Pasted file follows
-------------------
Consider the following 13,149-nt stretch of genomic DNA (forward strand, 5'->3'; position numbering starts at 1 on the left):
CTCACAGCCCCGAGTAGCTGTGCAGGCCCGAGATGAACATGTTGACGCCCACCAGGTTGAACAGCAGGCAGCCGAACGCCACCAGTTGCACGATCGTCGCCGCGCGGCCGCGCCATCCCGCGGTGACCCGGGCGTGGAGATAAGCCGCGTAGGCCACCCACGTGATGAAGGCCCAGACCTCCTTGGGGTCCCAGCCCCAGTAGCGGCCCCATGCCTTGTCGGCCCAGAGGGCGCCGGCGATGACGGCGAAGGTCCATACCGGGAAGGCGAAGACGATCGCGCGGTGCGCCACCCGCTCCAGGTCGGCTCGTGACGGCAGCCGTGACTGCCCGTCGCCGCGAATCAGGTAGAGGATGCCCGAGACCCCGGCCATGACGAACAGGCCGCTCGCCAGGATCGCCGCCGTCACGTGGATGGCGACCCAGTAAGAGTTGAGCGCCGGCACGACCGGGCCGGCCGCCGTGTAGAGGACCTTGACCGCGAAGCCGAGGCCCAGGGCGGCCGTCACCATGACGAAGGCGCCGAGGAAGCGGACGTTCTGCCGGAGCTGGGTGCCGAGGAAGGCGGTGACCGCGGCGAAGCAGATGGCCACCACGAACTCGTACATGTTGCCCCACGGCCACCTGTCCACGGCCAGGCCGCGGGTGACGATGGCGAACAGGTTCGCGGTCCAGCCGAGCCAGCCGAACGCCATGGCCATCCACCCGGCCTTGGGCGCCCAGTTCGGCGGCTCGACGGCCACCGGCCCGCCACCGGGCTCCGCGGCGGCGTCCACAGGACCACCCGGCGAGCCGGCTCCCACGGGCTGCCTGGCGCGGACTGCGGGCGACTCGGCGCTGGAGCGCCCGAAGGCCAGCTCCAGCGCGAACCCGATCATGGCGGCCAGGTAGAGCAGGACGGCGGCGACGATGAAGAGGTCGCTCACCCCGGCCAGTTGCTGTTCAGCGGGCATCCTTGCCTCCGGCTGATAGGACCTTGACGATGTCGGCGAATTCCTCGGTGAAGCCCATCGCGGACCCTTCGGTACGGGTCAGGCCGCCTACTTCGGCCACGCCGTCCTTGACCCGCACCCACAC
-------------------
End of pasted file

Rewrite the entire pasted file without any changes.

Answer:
Consider the following 13,149-nt stretch of genomic DNA (forward strand, 5'->3'; position numbering starts at 1 on the left):
CTCACAGCCCCGAGTAGCTGTGCAGGCCCGAGATGAACATGTTGACGCCCACCAGGTTGAACAGCAGGCAGCCGAACGCCACCAGTTGCACGATCGTCGCCGCGCGGCCGCGCCATCCCGCGGTGACCCGGGCGTGGAGATAAGCCGCGTAGGCCACCCACGTGATGAAGGCCCAGACCTCCTTGGGGTCCCAGCCCCAGTAGCGGCCCCATGCCTTGTCGGCCCAGAGGGCGCCGGCGATGACGGCGAAGGTCCATACCGGGAAGGCGAAGACGATCGCGCGGTGCGCCACCCGCTCCAGGTCGGCTCGTGACGGCAGCCGTGACTGCCCGTCGCCGCGAATCAGGTAGAGGATGCCCGAGACCCCGGCCATGACGAACAGGCCGCTCGCCAGGATCGCCGCCGTCACGTGGATGGCGACCCAGTAAGAGTTGAGCGCCGGCACGACCGGGCCGGCCGCCGTGTAGAGGACCTTGACCGCGAAGCCGAGGCCCAGGGCGGCCGTCACCATGACGAAGGCGCCGAGGAAGCGGACGTTCTGCCGGAGCTGGGTGCCGAGGAAGGCGGTGACCGCGGCGAAGCAGATGGCCACCACGAACTCGTACATGTTGCCCCACGGCCACCTGTCCACGGCCAGGCCGCGGGTGACGATGGCGAACAGGTTCGCGGTCCAGCCGAGCCAGCCGAACGCCATGGCCATCCACCCGGCCTTGGGCGCCCAGTTCGGCGGCTCGACGGCCACCGGCCCGCCACCGGGCTCCGCGGCGGCGTCCACAGGACCACCCGGCGAGCCGGCTCCCACGGGCTGCCTGGCGCGGACTGCGGGCGACTCGGCGCTGGAGCGCCCGAAGGCCAGCTCCAGCGCGAACCCGATCATGGCGGCCAGGTAGAGCAGGACGGCGGCGACGATGAAGAGGTCGCTCACCCCGGCCAGTTGCTGTTCAGCGGGCATCCTTGCCTCCGGCTGATAGGACCTTGACGATGTCGGCGAATTCCTCGGTGAAGCCCATCGCGGACCCTTCGGTACGGGTCAGGCCGCCTACTTCGGCCACGCCGTCCTTGACCCGCACCCACAC